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Your Wedding Cake - Where to Start!


Planning • 18th October 2013
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No reception would be complete without the wedding cake and nowadays they come in all styles, shapes and taste! Three tier cakes are still a favourite for many couples, who are about to tie the knot, but there are no rules to say you shouldn’t get a cake designed especially for you, in any size!


Small wedding cakesWhere to start...




With so many different cakes to choose from, picking your wedding cake can be a difficult task. Catering to everyone’s taste can be really tricky too. You could choose to have a tiered cake made up with different flavours, solving your problem! For example, a fruit cake tier, a chocolate cake tier and, maybe, a victoria sponge tier.

Alternatively, instead of one large cake, you could opt for a tower of little cupcakes. This is becoming more and more popular and again, you could mix different flavours together on one stand.

There is a definite trend for alternative cakes, sometimes called ‘the groom’s cake.’ This could be a cake given, by the bride, to the groom or visa versa, to appeal to his or her particular taste buds. This can be in addition to the wedding cake and can be a lovely gesture. Get thinking and be creative!


Decorating your cake




Icing, sugar paste flowers, ribbons, icing lacework, monograms and motifs will co-ordinate your cake, or cakes, with your wedding theme. If you have chosen a specific colour theme, for your big day, then talk to your cake maker about incorporating the same shade into your cake design. A good cake maker will take the time to really get to know you both to ensure the perfect end results.


A cake maker




Generally, the cake maker will deliver the cake to your reception and assemble it on site. This means there is less to worry about on the big day; nobody wants their cake in pieces!

Rather than place your cake on the top table, it is wiser to have a separate table, which is then decorated with flowers or petals. Not only does it make the cake look more spectacular, but it also means it isn’t in the way during your meal. Talk to your cake maker about where you would like the cake to sit.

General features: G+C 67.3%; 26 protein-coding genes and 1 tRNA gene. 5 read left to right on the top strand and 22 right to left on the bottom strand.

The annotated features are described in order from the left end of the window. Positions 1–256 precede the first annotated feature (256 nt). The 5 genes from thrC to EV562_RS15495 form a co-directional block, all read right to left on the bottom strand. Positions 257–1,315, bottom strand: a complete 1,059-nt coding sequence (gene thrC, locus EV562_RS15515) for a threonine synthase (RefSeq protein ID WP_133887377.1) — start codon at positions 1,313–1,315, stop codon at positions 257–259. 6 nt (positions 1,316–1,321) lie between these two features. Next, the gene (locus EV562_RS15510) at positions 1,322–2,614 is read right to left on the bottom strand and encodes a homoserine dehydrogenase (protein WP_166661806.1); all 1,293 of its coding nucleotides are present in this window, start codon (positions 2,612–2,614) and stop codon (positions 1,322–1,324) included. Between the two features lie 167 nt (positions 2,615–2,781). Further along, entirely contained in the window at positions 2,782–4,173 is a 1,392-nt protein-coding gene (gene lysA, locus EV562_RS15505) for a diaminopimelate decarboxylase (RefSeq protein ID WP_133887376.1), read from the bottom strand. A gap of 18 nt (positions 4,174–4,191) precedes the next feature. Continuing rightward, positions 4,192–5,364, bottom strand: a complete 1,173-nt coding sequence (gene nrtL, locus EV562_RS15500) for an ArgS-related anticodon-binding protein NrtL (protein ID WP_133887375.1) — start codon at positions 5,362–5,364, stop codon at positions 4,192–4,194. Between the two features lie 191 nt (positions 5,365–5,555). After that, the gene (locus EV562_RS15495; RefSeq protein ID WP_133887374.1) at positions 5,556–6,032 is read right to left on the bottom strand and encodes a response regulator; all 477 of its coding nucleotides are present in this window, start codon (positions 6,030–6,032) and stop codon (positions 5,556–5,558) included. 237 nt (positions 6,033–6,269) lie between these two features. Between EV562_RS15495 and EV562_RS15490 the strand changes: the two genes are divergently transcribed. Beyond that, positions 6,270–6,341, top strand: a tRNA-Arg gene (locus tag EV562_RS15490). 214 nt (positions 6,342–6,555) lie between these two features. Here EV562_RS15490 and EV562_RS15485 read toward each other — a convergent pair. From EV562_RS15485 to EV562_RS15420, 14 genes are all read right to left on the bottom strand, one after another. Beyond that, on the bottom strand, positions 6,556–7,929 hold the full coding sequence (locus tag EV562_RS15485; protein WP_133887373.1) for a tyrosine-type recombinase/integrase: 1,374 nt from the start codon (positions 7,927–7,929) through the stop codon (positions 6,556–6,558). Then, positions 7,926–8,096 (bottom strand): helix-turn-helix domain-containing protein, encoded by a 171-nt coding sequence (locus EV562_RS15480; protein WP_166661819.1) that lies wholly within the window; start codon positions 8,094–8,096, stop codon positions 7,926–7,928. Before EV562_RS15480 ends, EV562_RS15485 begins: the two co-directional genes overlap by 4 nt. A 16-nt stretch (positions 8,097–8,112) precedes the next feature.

If you are getting married abroad your cake maker can design a cake to carry on board the plane, as hand luggage. Make sure you let them know in advance if you are planning to do this.


Cutting the cake




Traditionally, it takes place after the speeches. However, you may choose to do this before the meal, especially if the cake, or cakes, will be the dessert course. This will allow the caterers time to cut and prepare it for serving.

The bride holds the knife in her right hand and the groom’s hand closes over hers. With the knife upside down, for luck, they cut the first slice together. Your caterer should cut through the icing first to prevent your cake toppling over. ‘Cutting the cake’ is announced by the toastmaster or best man and is toasted with champagne or sparkling wine.

If you wish to follow tradition, you will want to keep the top tier for your first anniversary. It will need to be carefully wrapped and stored in a dry, cool place, or it could be frozen. Alternatively, you may wish to store some of the sugar details in a sealed glass container. Ask your cake maker for advice and inform your caterers of your choice, before everyone indulges in a slice!


Some extra tips




Choose your cake after choosing the style and theme of your wedding.

Take along sample materials and colours to your cake maker.

Always have a sample tasting session. Yum!

 If choosing ingredients, such as fresh cream, keep in mind that it will not keep longer than four hours if not refrigerated.

Ask your cake maker to tell you of any ingredients used that may affect people with allergies. For example, nuts, gluten, dairy.

If it is to be a marquee reception, where floors can be uneven, consider having a stacked cake, rather than a tiered cake that is supported by pillars.

Before ordering your cake you should work out a number of people who will receive a slice, including those who will not be attending the wedding. For example, colleagues.

If you have not ordered your cake from your wedding venue, the venue may charge extra for the cutting and plating.

Avoid the same flavour cake to that of your dessert.

Ask your cake maker if delivery and assembly is included in the cost.

Ask for a written, detailed contract before paying a deposit.

Check your venue has a table suitable to display your cake, preferably with wheels if it is a large cake so it can be moved easily to the kitchen for cutting. Do they provide a stand and a knife?

Arrange a time with your venue for access to set- up your cake table.

Banner image courtesy of: Meringue Girls